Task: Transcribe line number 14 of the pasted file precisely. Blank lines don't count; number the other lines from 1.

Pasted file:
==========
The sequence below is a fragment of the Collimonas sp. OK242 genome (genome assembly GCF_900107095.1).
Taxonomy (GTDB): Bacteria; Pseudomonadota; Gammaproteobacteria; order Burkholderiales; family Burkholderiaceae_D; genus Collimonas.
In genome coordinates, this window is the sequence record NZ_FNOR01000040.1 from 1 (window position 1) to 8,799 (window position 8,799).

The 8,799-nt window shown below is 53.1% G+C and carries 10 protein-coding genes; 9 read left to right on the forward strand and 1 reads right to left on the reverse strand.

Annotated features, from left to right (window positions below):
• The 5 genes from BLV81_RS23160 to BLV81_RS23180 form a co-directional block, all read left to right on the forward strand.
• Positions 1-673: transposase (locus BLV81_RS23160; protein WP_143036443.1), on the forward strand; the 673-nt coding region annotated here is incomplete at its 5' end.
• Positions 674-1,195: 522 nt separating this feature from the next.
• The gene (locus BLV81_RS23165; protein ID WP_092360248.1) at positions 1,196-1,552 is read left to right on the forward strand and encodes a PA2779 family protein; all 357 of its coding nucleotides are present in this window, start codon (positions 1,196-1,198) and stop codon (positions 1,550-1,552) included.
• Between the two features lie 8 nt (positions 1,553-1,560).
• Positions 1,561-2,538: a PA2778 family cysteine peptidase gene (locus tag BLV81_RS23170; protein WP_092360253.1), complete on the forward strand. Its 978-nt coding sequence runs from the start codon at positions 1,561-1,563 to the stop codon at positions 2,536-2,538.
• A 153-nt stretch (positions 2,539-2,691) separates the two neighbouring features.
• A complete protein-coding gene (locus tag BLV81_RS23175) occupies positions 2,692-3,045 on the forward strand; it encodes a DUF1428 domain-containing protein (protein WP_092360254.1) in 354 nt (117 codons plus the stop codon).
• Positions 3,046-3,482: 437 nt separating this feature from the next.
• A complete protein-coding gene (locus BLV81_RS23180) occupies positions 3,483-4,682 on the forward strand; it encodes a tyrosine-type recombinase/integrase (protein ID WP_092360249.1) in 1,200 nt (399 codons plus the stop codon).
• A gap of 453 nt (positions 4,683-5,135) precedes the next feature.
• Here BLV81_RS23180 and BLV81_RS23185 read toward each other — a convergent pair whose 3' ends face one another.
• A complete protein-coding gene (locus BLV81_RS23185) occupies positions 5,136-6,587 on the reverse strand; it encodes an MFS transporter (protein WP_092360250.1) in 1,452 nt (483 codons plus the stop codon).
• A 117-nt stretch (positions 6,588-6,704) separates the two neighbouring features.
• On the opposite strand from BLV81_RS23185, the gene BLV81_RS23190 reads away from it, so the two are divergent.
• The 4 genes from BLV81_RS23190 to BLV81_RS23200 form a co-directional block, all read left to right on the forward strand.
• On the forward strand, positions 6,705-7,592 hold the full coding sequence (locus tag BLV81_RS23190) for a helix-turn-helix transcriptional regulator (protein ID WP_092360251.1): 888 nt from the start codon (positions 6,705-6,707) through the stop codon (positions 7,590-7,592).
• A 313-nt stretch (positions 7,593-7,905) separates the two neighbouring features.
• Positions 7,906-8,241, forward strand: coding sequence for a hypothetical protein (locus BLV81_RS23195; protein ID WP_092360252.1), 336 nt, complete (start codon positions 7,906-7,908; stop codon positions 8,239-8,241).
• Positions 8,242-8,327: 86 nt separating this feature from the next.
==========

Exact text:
• Positions 3,046-3,482: 437 nt separating this feature from the next.